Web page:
Research Interests

For over two decades, my colleagues and I have used molecular genetics to clarify the molecular basis of cancer, focussing on the role of chromosome translocations in lymphoma development. We (and others) discovered that the hallmark translocation in Burkitt lymphoma activates the Myc proto-oncogene by coupling it to an immunoglobulin locus. To prove its etiological role, we showed that mice bearing a Myc transgene that mimics the chromosome junction are highly predisposed to lymphomagenesis. These transgenic mice and others we developed have proven very effective for dissecting tumorigenesis and, more recently, for studying new approaches to therapy. Our most influential discovery has been the critical role of impaired cell death in cancer development and resistance to therapy. Our laboratory revealed that the Bcl-2 gene, discovered by others via its translocation in follicular lymphoma, was oncogenic because it imposes cell survival. Bcl-2 has proven to be the prototype of a family of proteins whose interactions arbitrate the life and death of cells. We are now attempting to clarify how those interactions flip the cell death (apoptosis) switch, how the effectiveness of that switch is impaired in cancer cells and how it can be reactivated to improve cancer treatment.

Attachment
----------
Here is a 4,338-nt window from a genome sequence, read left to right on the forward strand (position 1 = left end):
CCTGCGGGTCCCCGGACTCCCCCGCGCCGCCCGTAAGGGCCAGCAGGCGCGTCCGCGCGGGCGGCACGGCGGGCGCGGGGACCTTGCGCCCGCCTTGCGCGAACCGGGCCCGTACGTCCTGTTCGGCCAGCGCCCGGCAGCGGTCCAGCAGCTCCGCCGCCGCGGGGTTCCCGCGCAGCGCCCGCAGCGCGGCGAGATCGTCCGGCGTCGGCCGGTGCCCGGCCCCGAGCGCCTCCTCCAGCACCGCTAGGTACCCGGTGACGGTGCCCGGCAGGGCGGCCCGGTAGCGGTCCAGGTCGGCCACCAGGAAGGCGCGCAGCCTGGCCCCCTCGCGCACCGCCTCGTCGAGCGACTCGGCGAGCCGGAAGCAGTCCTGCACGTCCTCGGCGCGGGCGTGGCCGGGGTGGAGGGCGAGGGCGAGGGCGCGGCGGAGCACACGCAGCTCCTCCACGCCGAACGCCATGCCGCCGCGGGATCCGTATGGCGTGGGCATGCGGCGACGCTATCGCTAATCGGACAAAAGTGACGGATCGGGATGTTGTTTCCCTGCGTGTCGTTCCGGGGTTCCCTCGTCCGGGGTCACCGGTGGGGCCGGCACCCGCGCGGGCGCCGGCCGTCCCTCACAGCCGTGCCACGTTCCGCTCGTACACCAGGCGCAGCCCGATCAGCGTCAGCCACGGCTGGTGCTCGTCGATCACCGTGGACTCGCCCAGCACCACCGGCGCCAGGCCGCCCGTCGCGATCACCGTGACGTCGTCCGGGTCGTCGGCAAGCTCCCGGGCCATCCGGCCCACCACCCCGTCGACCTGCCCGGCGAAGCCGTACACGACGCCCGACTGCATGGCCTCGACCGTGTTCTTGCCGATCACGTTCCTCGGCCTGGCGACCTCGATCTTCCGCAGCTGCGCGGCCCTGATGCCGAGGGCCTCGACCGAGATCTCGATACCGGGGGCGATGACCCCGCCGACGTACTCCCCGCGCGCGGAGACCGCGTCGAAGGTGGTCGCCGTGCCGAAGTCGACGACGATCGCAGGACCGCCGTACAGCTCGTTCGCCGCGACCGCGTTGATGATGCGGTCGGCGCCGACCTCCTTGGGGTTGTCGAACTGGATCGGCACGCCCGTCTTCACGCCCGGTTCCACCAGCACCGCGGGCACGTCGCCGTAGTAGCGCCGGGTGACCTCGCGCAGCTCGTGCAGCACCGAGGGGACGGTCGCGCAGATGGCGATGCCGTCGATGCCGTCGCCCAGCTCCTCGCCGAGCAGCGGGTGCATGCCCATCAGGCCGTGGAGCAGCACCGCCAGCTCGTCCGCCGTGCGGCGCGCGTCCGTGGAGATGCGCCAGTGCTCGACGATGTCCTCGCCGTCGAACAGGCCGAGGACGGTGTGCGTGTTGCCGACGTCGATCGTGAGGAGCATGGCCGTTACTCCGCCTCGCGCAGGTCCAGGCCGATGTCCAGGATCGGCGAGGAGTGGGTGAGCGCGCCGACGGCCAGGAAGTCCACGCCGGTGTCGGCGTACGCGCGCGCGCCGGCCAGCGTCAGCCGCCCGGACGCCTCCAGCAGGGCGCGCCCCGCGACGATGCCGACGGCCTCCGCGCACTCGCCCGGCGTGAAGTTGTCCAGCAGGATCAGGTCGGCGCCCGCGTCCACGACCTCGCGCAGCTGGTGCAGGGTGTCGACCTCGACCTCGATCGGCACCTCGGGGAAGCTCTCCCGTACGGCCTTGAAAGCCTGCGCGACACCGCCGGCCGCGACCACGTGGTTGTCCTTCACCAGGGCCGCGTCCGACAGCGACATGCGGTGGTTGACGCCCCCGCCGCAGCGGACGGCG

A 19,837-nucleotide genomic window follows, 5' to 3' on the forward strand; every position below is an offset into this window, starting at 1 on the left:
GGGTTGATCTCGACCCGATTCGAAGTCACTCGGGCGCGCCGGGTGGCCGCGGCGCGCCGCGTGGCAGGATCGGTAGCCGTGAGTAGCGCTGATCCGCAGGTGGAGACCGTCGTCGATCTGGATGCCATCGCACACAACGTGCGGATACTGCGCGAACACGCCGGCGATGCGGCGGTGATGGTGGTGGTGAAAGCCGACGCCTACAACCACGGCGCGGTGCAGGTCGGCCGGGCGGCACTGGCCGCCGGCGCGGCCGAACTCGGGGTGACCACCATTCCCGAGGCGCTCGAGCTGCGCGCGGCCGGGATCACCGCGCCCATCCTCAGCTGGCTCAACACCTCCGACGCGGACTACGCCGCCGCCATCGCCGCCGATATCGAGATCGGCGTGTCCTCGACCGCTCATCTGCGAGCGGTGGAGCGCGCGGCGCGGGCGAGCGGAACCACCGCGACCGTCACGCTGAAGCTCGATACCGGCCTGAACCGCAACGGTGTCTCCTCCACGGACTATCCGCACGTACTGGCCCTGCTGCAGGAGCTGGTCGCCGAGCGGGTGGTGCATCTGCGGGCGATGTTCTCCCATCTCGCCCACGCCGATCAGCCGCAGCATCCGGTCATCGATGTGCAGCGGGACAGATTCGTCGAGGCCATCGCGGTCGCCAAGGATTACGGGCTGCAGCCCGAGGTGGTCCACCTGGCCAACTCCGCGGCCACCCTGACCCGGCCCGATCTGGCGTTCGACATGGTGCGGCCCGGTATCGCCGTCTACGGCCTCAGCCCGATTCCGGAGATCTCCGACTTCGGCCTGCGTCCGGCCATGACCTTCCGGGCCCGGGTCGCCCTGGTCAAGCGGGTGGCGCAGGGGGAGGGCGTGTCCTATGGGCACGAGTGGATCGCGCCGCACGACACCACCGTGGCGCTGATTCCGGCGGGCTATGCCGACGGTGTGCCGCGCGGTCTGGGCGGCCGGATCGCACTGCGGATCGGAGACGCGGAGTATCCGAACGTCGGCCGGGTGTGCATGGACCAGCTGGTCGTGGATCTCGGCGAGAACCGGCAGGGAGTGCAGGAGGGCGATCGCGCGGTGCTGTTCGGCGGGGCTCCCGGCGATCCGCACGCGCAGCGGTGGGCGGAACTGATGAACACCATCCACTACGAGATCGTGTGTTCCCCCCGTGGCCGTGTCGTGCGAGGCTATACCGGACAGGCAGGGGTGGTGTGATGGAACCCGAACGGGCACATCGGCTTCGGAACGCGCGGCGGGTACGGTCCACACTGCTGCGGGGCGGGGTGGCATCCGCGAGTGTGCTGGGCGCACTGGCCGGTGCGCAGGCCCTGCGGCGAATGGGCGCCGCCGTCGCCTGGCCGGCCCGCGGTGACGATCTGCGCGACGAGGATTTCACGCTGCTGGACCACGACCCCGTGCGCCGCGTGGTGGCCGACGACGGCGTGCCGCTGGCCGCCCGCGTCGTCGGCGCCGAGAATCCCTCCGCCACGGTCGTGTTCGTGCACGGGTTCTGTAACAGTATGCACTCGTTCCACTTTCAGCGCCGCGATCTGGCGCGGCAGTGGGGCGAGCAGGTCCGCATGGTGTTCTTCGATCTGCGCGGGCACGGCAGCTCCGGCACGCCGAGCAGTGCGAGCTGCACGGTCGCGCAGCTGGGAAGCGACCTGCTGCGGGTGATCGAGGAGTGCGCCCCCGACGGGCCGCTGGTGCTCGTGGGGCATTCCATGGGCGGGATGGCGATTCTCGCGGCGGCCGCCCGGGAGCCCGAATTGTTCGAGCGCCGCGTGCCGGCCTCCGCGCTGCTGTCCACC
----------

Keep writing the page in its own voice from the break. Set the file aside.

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Section 41: Medical Genetics, Hematology, and Oncology